Guest editorial: Vermont is a greenhouse for entrepreneurial businesses

“I’d love to move to Vermont and start a company here,” the snowboarder said with a sigh as we shared a chairlift at Stowe. I sighed too: If I had a dollar for every time I heard that, my mortgage would be paid.
That was nine years ago. Chris Kaiser, the snowboarder, went on to found Vermont Peanut Butter and this Feb. 6, he will join a panel discussion at the Capitol Plaza in Montpelier to celebrate Vermont Entrepreneurship Week.
Kaiser moved to Stowe in 2005, started making peanut butter in his kitchen. He moved operations into a plant in Waterbury in the summer of 2011. Weeks later, the facility was wiped out by Tropical Storm Irene. He rebuilt and is now selling his all-natural nut butters internationally. Kaiser has joined the ranks of hundreds who came here to ski and went on to build a business here. He’s become a “Vermontrepreneur.”
What makes a Vermontrepreneur? It’s hard work, creativity, resiliency, and a dedication to quality. It’s also an ethic about life and work and giving back. Vermontrepreneurs measure profits in ways accountants could never calculate. Yet, the funny thing about Vermont startups? According to the Census Bureau they are less likely to fail than those in neighboring states.
“Vermont is very good at growing companies, we’re like a greenhouse,” said Joe Fusco at an economic development workshop held in late January. Fusco is vice president at Casella Waste Systems and an adviser at University of Vermont’s new Sustainable Entrepreneurship MBA program (SEMBA).
As a greenhouse state, what is Vermont doing to help grow its entrepreneurs?
•  Prizes for business plans. Recently LaunchVT announced it was upping its 2014 business plan prize money to $25,000 (as well as a suite of more than $45,000 in pro bono services ranging from legal to design work). And Strolling of the Heifers is looking to offer nearly $90,000 across multiple categories for business plans in the farm/food sector.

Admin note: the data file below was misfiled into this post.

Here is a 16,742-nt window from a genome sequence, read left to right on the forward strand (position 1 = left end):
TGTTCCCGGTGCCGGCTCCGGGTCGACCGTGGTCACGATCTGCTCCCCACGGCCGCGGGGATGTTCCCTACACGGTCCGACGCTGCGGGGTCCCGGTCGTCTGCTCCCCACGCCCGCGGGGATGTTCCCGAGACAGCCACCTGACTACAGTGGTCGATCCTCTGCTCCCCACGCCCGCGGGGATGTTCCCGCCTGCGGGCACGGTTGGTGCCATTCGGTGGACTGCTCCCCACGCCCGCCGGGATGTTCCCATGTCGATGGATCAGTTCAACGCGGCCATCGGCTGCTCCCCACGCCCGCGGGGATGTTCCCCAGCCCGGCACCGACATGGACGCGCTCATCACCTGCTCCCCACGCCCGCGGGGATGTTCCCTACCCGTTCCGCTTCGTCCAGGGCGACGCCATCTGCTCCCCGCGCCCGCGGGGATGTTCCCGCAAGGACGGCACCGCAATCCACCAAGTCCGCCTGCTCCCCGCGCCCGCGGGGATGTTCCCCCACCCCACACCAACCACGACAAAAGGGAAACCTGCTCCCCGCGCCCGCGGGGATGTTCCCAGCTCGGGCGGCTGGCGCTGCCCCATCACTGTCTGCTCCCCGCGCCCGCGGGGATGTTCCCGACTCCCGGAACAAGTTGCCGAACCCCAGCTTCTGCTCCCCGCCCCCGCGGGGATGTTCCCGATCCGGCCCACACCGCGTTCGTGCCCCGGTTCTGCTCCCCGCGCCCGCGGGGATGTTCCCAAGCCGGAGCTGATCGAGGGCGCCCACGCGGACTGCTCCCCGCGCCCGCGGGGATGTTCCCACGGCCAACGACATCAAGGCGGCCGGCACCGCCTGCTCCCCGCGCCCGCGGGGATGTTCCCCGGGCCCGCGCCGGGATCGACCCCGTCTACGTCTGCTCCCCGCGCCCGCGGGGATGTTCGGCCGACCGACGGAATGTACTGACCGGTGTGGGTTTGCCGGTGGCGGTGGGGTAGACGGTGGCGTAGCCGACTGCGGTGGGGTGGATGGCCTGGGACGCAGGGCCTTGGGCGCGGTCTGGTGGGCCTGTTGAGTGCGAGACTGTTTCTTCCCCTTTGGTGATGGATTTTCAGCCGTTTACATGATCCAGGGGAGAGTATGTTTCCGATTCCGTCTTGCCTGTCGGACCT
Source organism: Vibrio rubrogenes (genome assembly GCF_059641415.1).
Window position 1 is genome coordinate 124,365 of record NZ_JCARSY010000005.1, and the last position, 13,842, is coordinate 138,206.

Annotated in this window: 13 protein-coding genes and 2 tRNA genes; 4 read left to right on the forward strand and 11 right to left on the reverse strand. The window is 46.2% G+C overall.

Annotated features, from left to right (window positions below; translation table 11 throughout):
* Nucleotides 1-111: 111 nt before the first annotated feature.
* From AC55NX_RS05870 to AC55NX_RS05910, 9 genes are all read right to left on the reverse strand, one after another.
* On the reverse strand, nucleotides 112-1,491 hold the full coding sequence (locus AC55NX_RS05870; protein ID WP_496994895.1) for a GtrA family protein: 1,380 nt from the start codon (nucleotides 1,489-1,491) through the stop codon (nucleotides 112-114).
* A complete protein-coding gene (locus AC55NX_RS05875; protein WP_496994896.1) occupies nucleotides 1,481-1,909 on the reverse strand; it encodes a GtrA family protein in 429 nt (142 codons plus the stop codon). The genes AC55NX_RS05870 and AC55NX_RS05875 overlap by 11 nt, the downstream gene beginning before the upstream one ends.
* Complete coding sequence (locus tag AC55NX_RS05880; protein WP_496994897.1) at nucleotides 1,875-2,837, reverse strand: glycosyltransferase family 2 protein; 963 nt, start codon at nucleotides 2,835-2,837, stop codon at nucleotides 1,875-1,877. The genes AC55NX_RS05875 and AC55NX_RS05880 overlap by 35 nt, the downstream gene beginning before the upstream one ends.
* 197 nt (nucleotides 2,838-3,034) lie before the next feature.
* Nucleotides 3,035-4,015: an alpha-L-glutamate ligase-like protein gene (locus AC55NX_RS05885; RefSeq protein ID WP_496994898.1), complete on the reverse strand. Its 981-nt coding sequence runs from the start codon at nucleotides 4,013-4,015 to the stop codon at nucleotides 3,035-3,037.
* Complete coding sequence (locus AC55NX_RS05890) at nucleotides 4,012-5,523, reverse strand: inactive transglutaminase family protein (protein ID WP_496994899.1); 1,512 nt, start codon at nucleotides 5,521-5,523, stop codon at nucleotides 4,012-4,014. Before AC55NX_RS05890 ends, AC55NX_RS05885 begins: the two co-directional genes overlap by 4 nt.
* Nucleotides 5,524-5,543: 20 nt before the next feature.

•  Innovative business-focused education, such as Champlain College’s gaming curricula and UVM’s new Sustainable Entrepreneurship MBA (SEMBA). State colleges such as Vermont Technical College and Community College of Vermont are also incredible resources for entrepreneurs and offer a suite of programs — ranging from cheese making to sustainable design, SEO to manufacturing.
•  Technical and business assistance. Vermont’s Small Business Development Center and 12 regional development corporations reach out across the state advising start-ups and growing businesses alike. The Vermont Sustainable Jobs Fund provides early-stage grants, loans and technical assistance to businesses that focus on sustainably produced goods and services and has been the driving force behind Vermont’s Farm-to-Plate strategic plan.
•  Venture funding for start-ups. Fresh Tracks Capital (proud venture parent to Vermont Teddy Bear, Mophie, EatingWell) has a new fund now and is once again interviewing its next potential entrepreneurs in a truly Vermont manner: The annual Peak Pitch event, to be held at Sugarbush on March 6, involves “chairlift” pitches. And consider Vermont Center for Emerging Technologies (VCET) in Middlebury and Burlington, which has been named one of the top 11 university-based incubators in the world.